The resulting image is quite instructive: comparing the machine’s portraits with actual photos of the subjects, suggests that it operates from a different grammar of action than we do. It begs the question, who formulated the ‘grammar’? Actually, this is the central question of Paglen’s oeuvre: “What kind of judgments are built into technical systems? Why are they made that way? Who are they benefiting and at whose expense do they come?” Paglen lets the code ‘speak for itself’. Another artist, David Birkin, sabotages the code by inserting elements that do not fit its grammar of action. In a series of works he ominously titled Embedded, he disrupted the computer code of digitized images taken in times of conflict. In the example here, he inserted the name of the photographer, Yosuke Yamahata, into the code of a photo that Yamahata took directly after the atomic bombing of Nagasaki. Yamahata died years later as a result of the radiation he was exposed to while taking this photo. The ‘ungrammatical’ text within the photo’s code produces a glitch in the image that works as a compelling aesthetic emphasis of the invisible forces at work within the reality that the picture depicts.

David Birkin, Untitled I. 2011, Inkjet prints (text & image) framed together, plus detail of code.


The ideology of images

Already in the first photograph ever, Nicéphore Niépce’s famous 1826 photo of the view from his window, the story around the image is an essential ingredient of the image itself – in essence, it makes the image visible. Compared to the Maltravieso cave photo that I discussed above, the image on the original metal plate onto which Niépce recorded it during a time span of some 8 hours, is as invisible as the Neanderthal’s hand. Most of us know Niépce’s image in the enhanced version made by photography historian Helmut Gernsheim after he rediscovered the plate in 1952. So, the ‘first’ photo as we know it, is an enhanced reproduction of a print of a photo taken at a specific angle under specific lighting conditions of a shimmering pewter plate with some vague shadows on it. Gernsheim, to put it differently, was an expert who understood the grammar of action embedded within Niépce’s seeing machine – a camera obscura and a pewter plate with a specific mix of chemicals, which under the right lighting conditions produced a specific optical effect. The story that Gernsheim’s enhanced version is a reliable representation of an image made over a century before, is based on more than immediate technical translation – again, if we have no means of verifying this story, or believing its argumentation, the image does not exist.

Joseph Nicéphore Niépce, Point de vu du Gras. 1826, heliograph.
Collection Harry Ransom Center, Austin, Texas, USA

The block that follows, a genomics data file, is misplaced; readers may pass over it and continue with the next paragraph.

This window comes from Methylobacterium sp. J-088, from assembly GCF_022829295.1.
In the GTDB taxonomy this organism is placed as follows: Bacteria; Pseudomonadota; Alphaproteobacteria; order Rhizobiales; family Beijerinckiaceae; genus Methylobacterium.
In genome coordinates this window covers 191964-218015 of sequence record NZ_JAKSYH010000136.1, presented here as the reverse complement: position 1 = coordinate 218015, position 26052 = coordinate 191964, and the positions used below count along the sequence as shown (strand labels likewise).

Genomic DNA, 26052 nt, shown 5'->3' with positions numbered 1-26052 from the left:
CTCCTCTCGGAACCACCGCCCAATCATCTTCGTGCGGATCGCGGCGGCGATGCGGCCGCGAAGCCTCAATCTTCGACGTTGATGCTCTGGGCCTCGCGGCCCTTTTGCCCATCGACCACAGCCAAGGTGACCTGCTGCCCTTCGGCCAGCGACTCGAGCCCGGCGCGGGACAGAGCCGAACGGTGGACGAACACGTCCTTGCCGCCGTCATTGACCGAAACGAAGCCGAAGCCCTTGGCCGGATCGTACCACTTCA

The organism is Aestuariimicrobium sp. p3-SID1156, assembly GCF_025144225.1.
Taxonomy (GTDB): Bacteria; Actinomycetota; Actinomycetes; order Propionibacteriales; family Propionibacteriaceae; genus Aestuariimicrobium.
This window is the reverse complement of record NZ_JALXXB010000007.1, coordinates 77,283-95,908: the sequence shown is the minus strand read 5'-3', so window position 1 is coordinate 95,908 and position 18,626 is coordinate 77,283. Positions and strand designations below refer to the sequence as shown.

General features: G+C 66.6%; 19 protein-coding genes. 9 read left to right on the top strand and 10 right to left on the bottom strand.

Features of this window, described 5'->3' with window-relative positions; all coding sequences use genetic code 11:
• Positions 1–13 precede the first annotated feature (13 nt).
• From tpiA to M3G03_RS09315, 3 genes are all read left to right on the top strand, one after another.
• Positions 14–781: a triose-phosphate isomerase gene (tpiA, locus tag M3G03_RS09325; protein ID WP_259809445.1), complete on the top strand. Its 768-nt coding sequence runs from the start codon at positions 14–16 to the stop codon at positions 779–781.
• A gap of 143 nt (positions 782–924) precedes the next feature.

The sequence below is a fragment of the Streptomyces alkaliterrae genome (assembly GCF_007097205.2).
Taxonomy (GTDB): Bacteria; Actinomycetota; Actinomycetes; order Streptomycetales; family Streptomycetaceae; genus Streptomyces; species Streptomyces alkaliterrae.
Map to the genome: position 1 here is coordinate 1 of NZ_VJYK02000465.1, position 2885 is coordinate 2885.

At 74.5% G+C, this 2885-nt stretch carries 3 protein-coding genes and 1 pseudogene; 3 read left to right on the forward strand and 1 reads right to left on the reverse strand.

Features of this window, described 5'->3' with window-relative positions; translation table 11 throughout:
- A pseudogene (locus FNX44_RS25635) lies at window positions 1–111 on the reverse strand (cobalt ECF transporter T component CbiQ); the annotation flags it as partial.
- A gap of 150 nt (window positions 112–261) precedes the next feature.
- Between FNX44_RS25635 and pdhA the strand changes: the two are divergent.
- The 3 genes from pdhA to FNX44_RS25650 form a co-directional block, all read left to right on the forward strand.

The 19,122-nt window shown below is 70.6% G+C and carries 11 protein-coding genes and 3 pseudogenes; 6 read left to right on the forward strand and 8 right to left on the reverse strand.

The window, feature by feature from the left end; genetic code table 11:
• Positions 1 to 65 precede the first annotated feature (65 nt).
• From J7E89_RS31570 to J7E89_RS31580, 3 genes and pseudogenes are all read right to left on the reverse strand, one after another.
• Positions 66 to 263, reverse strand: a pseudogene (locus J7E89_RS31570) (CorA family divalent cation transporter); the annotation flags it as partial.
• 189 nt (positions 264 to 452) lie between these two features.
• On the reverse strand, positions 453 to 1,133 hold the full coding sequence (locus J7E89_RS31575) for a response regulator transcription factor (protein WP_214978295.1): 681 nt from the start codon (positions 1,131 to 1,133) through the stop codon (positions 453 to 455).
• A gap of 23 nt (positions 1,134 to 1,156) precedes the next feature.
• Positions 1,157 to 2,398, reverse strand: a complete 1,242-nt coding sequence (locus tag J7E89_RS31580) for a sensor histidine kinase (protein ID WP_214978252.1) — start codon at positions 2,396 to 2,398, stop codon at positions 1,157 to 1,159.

Agre argues that “capture is never never purely technical but always sociotechnical in nature”. (8) Returning to his assessment of the rhetoric or mythology that often accompanies the construction of a grammar of action – that the grammar would be merely a newly ‘discovered’ and therefore reliable translation of how humans act in the real world anyway –, he warns us that “if the capture process is guided by some notion of the ‘discovery’ of a pre-existing grammar, then this notion and its functioning should be understood in political terms as an ideology”. This brings me back to my opening musings about how we express our existential views towards what’s in the dark. We imagine, we speculate, we test, we argue, we falsify… we conjure up stories that are meant to ‘capture’ reality, also its invisible and abstract aspects, which we interpret based on ideologies that connect all of these aspects. We have developed machines that allow us a view of the world as it actually is, or so we hope, by constructing a layer of abstract data on top of the visible world, and enmesh it with everything we can see. It is as if we have finally succeeded in reliably rendering what is outside Plato’s cave. In the Greek philosopher’s allegory, we dwell in a confined cave with no means of ever getting out. All we see from the world as it essentially is, are shadows, which we take for ‘reality’ because we have no way of standing in the light of truth ourselves.

With Plato’s metaphor in mind, we can appreciate Paglen’s and Agre’s critical views to seeing machines and grammars of action as a critique of the ‘escape from the cave’ ideology that surrounds much of our new technology-enhanced vision of the world. At the same time, we can use this insight for hacking the available wealth of imaging systems and put them to unforeseen uses in narratives for which we tweak or rewrite their grammars of action. This, I think, is a major task for (trans)media makers today: employ the grammars of action implicit in the media you use for not only enhancing your recipients’ experience, but also, and perhaps more importantly, for empowering them to critically assess the scripted reality we all live in.





(1) Dirk L. Hoffmann et al., U-Th dating of carbonate crusts reveals Neandertal origin of Iberian cave art, in: Science 359, no. 6378, pp. 912–915. DOI: 10.1126/science.aap7778

(2) Philip E. Agre. Surveillance and Capture – Two Models of Privacy, in: lnformation Society 10 (1994), no. 2, pp. 101–127. Quoted from: Noah Wardrip-Fruin and Nick Montfort (eds). The New Media Reader (2003), MIT Press, Cambridge and London, pp. 740–760. I was introduced to Agre by Sjoukje van der Meulen, when we co-wrote ‘Man as Aggregate of Data’ for AI & Society #34, 343–354 (2019).

(3) Erik Kessels, In Almost Every Picture #9, Amsterdam 2010

(4) LiDARRAS project, 2017. A collaboration between the National School of Surveying, Otago, New Zealand, the École Supérieure des Géomètres et Topographes (ESGT Le Mans, France), the city of Arras, the Museum Carriere Wellington and alumni from Otago’s School of Mines. See:

(5) For quite some time already, ‘autocorrection’ software is built into smartphone cameras, to the point that it started to annoy users. Such apps' terminology (“beautification” and “slimming” for instance) testifies to the kind of sociocultural biases built into the cam’s scripts. In October 2020 Google announced they will try and be less judgmental. See for instance Techcrunch: or search “selfie face correction” for more details.

(6) Trevor Paglen: Instagram post, 30 September 2020.

(7) Trevor Paglen: Bloom. Video statement for Pace Gallery, London, September 2020

(8) Agre 1994, p. 748


max bruinsma